Honoring Our School’s History

In successive years, our school grew in number and grades.  For many of us, it’s hard to believe that this building alone served up to and even at times in excess of 600 students!  It was not exceptional for fifty kids in a classroom to be managed by a single nun (so we like to think!).  But changes in education styles and the necessity to accommodate growth brought the expansion of our school in 1966 with the construction of more classrooms and a gymnasium.  Some will remember before this, in the 1940s and 50s the parish use of the old synagogue on Spring and Flad Avenues which housed the short-lived St. Margaret of Scotland High School for girls, and then was used for upper grade classrooms.  With foresight and urban savvy, the parish leaders of St. Margaret secured the future well-being of our school by expanding its footprint.  During the challenging decades of the 1970s and 80s, virtually blocks of homes, some of them derelict properties, were purchased and razed.  We’re assembled now in what was the middle of Castleman Avenue!

Since the turn of the new millennium, St. Margaret School has experienced a steady rise in enrollment, with each year of the last ten seeing a larger student body than the previous year.  With the projection of continued growth from the increasing number of families moving into our neighborhoods, our school again made the bold decision to expand, opening in 2015 Purcell Hall, which serves our middle school classes.  It is the first new elementary school building constructed by the Archdiocese in the City of St. Louis in fifty years.  Today, with three pre-school classes and two classrooms of every grade, St. Margaret of Scotland School has 483 students.  They are the descendants of 100 years of Catholic schooling on this hallowed ground!

While we are boastful about how strongly we stand today, what probably is most meaningful to you are the experiences you had inside this school.  We share this day with you, our school’s alumni, to celebrate the memories you have.  I hope as you walk the grounds and go back into the classrooms, that you revisit your stories with one another – recalling the penmanship you practiced, the times table you memorized, the sentences you diagramed, the books you read, the art projects you made, the pageants you performed, and the countless other things you did and learned.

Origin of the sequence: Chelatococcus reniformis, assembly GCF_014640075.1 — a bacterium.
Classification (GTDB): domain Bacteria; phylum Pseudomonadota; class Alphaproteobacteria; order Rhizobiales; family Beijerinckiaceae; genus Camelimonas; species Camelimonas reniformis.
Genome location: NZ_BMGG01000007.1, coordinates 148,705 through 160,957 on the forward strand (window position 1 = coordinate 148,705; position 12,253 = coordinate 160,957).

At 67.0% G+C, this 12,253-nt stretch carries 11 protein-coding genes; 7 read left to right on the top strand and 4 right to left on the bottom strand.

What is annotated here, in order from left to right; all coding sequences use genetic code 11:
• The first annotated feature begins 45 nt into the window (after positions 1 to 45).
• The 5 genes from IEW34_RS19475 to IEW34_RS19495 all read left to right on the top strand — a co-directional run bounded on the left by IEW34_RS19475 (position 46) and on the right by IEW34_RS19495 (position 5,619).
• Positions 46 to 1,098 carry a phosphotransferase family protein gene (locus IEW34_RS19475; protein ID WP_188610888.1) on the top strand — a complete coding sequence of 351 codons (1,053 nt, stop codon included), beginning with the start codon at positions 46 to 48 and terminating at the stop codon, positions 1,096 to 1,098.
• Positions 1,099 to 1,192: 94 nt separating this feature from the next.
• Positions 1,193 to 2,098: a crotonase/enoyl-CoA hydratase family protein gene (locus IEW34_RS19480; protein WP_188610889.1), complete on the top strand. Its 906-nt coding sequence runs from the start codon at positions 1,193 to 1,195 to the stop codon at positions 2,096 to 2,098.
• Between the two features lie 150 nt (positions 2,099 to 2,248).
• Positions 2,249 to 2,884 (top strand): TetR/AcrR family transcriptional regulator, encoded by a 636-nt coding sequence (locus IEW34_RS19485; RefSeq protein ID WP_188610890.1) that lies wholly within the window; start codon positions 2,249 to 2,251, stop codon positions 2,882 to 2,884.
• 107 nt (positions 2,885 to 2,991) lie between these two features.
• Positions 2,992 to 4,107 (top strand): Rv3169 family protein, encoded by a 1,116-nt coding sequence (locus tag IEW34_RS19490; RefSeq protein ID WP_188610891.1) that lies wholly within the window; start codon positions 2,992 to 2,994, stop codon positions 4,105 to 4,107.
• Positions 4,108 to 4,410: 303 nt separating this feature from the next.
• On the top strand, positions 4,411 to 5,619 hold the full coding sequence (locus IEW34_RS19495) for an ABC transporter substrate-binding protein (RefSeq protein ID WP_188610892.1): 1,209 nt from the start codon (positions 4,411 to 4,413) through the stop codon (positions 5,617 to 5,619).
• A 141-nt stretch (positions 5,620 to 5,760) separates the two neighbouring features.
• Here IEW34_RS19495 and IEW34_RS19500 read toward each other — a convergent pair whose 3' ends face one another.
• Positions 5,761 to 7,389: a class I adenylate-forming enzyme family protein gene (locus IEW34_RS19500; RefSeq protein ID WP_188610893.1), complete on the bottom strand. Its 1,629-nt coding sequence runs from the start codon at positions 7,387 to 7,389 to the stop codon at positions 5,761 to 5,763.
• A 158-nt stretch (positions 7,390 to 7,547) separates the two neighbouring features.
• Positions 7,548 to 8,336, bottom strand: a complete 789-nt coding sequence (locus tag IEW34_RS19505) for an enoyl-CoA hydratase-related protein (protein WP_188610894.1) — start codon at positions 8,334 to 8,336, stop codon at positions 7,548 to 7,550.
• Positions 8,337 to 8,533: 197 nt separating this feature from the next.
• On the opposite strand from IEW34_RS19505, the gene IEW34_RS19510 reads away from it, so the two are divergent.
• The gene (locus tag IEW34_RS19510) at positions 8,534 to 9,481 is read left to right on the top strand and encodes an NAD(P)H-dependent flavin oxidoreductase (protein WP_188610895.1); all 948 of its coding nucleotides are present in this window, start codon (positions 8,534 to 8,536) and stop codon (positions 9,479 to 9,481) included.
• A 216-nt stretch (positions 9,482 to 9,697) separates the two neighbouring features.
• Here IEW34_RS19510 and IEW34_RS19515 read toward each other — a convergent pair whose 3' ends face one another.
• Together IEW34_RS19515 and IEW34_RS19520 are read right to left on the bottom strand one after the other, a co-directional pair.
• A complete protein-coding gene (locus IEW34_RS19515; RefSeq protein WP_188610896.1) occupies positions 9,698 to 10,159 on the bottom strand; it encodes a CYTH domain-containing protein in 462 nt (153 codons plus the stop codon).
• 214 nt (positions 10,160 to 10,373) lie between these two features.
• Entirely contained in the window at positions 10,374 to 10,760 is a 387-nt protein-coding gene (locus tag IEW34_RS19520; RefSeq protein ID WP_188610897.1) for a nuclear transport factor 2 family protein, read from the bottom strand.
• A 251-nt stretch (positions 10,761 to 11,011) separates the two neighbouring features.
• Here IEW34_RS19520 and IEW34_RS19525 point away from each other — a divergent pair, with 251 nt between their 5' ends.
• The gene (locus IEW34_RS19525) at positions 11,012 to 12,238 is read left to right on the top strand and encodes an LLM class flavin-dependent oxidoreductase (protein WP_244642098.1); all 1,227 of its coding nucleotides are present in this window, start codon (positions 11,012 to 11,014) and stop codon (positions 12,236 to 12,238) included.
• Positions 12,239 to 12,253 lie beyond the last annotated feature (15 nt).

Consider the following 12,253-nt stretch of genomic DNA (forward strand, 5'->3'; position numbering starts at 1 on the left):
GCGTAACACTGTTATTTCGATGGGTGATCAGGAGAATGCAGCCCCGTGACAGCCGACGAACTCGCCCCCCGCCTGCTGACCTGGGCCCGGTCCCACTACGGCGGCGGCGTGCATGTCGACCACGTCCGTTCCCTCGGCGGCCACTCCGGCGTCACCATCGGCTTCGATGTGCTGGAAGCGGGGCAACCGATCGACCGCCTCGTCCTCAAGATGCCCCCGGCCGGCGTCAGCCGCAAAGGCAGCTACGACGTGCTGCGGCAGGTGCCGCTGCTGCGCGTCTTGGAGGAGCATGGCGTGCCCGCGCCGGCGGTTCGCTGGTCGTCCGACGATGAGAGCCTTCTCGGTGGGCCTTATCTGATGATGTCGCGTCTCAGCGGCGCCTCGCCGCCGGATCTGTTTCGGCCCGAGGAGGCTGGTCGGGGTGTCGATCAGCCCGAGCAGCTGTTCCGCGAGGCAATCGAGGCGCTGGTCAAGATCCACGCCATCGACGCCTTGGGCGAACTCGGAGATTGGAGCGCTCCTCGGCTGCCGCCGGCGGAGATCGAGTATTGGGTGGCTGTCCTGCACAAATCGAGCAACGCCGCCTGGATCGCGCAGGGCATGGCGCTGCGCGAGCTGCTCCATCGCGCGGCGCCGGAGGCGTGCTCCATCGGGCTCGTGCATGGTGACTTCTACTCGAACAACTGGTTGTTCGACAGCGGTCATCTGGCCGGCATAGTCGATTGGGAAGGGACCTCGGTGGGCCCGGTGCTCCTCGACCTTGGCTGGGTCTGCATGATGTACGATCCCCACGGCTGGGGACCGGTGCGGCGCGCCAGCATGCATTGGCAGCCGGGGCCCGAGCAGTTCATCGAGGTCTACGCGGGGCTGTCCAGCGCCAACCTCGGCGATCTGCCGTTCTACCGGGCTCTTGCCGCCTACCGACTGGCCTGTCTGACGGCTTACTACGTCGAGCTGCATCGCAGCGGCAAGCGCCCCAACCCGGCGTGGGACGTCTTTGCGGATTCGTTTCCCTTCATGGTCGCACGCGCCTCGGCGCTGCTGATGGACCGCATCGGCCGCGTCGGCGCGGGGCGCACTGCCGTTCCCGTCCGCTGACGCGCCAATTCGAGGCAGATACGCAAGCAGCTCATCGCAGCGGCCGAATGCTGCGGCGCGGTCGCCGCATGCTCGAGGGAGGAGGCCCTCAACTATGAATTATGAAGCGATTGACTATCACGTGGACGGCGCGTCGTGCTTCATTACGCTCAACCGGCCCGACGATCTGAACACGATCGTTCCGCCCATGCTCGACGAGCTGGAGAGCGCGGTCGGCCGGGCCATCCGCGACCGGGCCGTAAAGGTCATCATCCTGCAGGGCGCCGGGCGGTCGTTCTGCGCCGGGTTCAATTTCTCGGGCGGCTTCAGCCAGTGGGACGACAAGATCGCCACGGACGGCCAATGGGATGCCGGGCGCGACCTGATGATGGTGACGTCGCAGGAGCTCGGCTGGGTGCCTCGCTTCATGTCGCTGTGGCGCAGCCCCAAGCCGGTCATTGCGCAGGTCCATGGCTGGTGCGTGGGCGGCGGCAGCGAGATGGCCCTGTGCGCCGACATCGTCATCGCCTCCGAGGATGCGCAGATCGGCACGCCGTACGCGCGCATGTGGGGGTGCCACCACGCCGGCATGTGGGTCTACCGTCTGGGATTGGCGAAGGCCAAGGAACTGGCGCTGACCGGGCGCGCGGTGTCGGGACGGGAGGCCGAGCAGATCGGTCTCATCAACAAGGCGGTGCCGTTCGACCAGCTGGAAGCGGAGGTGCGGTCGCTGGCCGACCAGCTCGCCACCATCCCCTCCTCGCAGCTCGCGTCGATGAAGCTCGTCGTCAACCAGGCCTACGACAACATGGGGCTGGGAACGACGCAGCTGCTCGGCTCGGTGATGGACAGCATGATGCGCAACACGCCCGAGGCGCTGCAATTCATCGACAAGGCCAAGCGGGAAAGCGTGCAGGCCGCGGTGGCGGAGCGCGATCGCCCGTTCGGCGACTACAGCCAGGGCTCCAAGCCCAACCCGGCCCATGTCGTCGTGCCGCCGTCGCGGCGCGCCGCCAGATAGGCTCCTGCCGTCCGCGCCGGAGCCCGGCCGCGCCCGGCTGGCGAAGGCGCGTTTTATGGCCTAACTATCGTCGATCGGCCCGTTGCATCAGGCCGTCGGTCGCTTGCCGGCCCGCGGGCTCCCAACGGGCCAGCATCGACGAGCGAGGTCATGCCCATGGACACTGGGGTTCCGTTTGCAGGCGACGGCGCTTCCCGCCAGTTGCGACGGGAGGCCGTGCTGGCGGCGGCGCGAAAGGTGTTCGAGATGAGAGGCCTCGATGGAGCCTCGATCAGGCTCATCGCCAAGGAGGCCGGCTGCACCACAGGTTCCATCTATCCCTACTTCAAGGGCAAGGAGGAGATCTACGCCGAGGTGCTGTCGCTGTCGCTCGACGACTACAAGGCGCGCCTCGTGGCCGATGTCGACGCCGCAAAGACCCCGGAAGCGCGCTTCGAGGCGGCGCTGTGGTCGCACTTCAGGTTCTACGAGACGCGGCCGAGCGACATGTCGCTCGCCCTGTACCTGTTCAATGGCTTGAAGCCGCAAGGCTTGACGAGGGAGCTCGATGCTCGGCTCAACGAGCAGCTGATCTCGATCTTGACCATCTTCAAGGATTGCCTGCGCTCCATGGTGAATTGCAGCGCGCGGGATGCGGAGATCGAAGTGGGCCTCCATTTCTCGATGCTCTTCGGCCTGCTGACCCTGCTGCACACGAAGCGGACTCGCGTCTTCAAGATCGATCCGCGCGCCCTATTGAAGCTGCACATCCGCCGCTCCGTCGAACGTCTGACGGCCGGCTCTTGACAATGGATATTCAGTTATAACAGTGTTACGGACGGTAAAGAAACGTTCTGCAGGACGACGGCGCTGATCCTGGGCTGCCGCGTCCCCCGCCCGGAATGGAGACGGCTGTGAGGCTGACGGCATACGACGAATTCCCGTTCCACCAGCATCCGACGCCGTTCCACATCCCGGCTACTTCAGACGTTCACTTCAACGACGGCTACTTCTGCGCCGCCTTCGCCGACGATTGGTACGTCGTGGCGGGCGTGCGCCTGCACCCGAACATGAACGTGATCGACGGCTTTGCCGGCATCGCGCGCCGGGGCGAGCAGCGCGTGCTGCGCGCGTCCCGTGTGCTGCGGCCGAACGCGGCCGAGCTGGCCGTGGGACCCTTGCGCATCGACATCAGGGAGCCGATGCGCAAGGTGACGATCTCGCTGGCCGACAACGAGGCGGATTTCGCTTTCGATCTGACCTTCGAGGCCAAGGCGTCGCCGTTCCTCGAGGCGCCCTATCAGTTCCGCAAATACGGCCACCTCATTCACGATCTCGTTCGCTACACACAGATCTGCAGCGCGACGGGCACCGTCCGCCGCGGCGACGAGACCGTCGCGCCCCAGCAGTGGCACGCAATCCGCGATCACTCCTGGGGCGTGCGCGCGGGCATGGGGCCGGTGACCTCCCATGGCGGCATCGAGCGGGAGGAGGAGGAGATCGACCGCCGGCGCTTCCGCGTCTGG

Some teachers’ names may come back easily, like Miss Alice or Sr. John Mandeville; others you may struggle to recall, but their faces you can picture.  These happy memories continue to teach us.  Let us make them also the cause of our thanksgiving, especially the sacrifices of our parents and parishioners who made this opportunity for Catholic education possible.

We celebrate all the classes that have graduated from St. Margaret of Scotland.  I’d like to get an idea of who’s here today.  I’ll work back from most recent graduates.  Let’s get a cheer from those who graduated in the 2010’s – that is, 2010 to this past spring 2017.  And those a little older, graduates from the naught’s – 2000 to 2009.  Stepping back before the new millennium – those who finished in the 1990’s.  The big 80s.  The far out 70s.  The groovy 60s.  The swell 50s.  Those of the ‘greatest generation,’ the 1940s.  Dare I ask, the 1930s?!  (The first graduating class would have been 1920.  Anyone here from that class?)  Thank you all for being here today!

The size of the school has fluctuated over the generations.  The curriculum has changed with the developments in academics.  The styles of teaching has altered.  When this school began 100 years ago students wrote with pens dipped in ink; today they can write with their finger on a computer laptop.  Back then teachers wrote lessons with chalk on a slate board; now they use electronic pens on a white screen.

What hasn’t changed over this century at St. Margaret of Scotland is what we are doing now.  The worship of our God and the instruction in the ways of our Catholic faith has been at the center of this house of learning.  The mission has always been and continues to be the pursuit of the gospel of Jesus Christ, the knowledge that God made us to know him, to love him, to serve him, and to be happy with God in life eternal.  And our inspiration throughout is our patroness, the namesake of our parish and school, St. Margaret, Queen of Scotland, who a thousand years ago modeled for us the role of a teacher and an instrument of charity and justice.  We honor her by imitating her example.

Today, a tag line we use at St. Margaret School is, “In the end, it’s the beginning that counts.”  Now as grown adults and with many years behind you since you finished your education here, I hope that you share the sentiment that it was St. Margaret of Scotland School which got you started in becoming a lifelong learner; that in the end, you can say this school counts greatly for making you the person you are today.

St. Margaret of Scotland – pray for us!

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